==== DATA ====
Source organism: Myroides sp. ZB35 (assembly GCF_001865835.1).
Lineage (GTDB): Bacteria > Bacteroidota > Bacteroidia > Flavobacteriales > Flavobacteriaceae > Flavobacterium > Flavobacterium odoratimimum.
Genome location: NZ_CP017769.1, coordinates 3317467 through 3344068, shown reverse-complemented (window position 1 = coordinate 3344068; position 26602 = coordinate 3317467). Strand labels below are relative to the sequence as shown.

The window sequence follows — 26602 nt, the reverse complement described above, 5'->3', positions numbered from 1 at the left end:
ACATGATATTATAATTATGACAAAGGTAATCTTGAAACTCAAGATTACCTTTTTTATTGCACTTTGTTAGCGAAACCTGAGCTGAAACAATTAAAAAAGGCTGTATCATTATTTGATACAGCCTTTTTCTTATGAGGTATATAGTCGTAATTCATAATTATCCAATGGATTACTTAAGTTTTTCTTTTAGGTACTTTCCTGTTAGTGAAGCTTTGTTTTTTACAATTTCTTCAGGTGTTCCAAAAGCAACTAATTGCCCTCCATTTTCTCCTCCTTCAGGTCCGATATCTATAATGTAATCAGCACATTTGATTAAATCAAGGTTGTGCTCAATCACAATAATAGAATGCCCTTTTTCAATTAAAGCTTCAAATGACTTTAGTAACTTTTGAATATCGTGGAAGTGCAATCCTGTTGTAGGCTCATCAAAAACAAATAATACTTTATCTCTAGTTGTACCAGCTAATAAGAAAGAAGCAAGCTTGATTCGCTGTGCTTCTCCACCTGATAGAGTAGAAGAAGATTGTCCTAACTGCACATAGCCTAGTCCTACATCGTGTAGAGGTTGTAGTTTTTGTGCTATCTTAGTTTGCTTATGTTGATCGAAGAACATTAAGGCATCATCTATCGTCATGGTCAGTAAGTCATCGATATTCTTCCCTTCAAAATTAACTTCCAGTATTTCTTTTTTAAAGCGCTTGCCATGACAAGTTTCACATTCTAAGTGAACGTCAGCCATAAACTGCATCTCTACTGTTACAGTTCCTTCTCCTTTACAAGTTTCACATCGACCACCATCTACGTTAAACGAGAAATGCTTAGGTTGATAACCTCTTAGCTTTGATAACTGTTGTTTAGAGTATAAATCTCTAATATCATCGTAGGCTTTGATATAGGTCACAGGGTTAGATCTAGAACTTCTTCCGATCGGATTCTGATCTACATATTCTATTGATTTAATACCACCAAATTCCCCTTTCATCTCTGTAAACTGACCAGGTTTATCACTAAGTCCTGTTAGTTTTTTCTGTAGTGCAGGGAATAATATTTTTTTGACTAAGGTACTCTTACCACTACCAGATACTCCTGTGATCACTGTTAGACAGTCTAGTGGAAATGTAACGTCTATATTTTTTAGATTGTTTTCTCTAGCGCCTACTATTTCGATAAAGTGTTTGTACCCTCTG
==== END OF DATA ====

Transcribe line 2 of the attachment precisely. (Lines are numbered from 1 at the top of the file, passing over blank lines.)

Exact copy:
Lineage (GTDB): Bacteria > Bacteroidota > Bacteroidia > Flavobacteriales > Flavobacteriaceae > Flavobacterium > Flavobacterium odoratimimum.